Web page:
Just a few weeks after an amendment to the labour code came into force in March, the Labour and Social Affairs Minister announced he was working on a new, more liberal version. Although the latest version was drafted to comply with EU legislation, the new labour code should be revolutionary in some ways.
The changes are in the very concept of the labour code - the current law stipulates precisely what is allowed in employer-employee relations, and everything else is prohibited. That means the two parties cannot agree on something that the law does not address. The new version should be the exact opposite. According to the Labour and Social Affairs minister Zdenek Skromach, the new labour code will define the limits and will leave the rest to be agreed on in collective bargaining between employers and the Trade Unions, something both parties have been calling for quite a long time.
The current law dates back to 1965, and since then, there have been 38 amendments. The basic framework has remained the same since the Communist era and the law no longer matches the needs of the present day labour market, experts say.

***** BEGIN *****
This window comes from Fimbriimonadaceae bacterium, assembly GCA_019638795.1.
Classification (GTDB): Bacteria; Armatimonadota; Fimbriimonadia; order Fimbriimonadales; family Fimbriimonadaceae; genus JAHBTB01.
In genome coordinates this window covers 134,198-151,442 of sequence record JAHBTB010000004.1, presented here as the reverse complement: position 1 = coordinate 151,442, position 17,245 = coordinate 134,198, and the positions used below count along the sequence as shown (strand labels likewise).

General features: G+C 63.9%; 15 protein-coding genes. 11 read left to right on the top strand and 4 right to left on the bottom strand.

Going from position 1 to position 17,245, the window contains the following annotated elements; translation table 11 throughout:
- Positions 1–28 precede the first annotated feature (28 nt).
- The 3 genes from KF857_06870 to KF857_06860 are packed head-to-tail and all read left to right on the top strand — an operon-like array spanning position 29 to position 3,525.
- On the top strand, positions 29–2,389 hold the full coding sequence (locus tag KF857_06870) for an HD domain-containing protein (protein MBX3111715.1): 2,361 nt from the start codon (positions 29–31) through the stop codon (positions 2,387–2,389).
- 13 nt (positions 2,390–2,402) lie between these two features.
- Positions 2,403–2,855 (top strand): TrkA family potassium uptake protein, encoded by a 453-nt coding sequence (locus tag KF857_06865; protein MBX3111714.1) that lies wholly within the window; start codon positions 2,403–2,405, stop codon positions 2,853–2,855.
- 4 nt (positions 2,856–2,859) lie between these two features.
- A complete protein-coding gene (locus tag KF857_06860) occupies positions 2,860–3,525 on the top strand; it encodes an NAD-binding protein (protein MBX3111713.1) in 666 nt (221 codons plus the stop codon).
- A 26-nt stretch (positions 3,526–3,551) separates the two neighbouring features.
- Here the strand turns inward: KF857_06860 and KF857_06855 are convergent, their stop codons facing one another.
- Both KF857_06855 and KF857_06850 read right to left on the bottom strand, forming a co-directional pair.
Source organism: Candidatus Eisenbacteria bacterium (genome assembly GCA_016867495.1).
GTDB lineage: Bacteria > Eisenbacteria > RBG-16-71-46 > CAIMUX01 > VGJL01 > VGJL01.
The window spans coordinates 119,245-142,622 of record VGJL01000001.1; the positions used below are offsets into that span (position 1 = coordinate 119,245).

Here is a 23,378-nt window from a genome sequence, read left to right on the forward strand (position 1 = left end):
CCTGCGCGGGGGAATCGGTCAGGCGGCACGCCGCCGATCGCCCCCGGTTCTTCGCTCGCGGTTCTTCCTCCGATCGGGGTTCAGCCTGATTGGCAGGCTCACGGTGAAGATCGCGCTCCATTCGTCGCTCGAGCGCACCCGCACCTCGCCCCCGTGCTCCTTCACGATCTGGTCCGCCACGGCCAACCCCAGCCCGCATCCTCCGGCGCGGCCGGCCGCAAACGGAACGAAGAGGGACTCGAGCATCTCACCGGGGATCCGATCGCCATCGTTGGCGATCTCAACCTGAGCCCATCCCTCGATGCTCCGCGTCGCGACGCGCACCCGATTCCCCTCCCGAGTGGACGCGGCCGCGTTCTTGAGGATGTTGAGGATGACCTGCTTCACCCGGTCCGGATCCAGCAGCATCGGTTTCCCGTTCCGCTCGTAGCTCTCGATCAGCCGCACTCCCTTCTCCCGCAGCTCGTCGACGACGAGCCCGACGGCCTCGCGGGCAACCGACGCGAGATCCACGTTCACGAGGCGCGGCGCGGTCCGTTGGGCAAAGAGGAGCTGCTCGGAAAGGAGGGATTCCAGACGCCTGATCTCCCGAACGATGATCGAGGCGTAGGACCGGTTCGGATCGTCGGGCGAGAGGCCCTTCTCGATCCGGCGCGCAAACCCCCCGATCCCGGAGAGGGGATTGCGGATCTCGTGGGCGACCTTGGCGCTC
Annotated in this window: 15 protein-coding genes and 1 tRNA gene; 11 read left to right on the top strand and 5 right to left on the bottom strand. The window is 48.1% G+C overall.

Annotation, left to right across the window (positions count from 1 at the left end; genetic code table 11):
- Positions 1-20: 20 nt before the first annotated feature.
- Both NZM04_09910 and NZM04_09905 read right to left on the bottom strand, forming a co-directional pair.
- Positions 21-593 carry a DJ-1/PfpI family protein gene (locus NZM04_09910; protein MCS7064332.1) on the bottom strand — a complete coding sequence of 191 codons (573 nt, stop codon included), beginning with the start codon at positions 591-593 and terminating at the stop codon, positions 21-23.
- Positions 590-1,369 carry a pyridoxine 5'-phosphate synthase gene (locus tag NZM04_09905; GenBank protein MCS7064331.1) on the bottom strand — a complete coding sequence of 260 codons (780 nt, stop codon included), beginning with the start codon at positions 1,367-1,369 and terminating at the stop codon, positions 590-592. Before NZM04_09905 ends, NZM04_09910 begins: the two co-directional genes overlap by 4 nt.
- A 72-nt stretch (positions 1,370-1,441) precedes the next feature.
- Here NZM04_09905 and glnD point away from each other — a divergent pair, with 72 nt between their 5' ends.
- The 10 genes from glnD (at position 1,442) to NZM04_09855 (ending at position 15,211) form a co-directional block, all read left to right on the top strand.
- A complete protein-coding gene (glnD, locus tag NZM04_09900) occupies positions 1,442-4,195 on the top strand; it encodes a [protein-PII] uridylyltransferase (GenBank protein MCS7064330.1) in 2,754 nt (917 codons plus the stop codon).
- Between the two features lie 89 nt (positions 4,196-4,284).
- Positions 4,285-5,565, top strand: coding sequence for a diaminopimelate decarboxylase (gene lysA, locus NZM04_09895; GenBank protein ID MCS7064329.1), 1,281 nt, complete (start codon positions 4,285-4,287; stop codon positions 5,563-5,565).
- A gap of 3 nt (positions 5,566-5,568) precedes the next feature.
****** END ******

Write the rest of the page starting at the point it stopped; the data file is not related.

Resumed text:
Employers and the Trade Unions alike have been pressing for greater liberalisation of labour relations. According to the labour minister, Mr. Skromach, the new law should continue to effectively protect employees at a similar level as it does now, while removing the major stumbling blocks.
Some of the changes in the new law include the length of annual holidays - the new labour code should guarantee a minimal length, and it will be up to the employer and employees to agree on more. It will also define the position of trade unions, their supervisory role and collective bargaining, and will also deal with labour safety and chaining of termed job contracts.
There appears to be a general consensus on the necessity of changes. Talks between the government, and representatives of employers and the Trade Unions are underway. The results should be known within two or three months, and the final version can be expected by the end of this year. In Parliament, the right-wing opposition have always criticised excessive regulation of employment as a brake on the economic development, so if the new law is a step towards more liberty in this area, it should be digestible for them, although they might press for yet less restriction.
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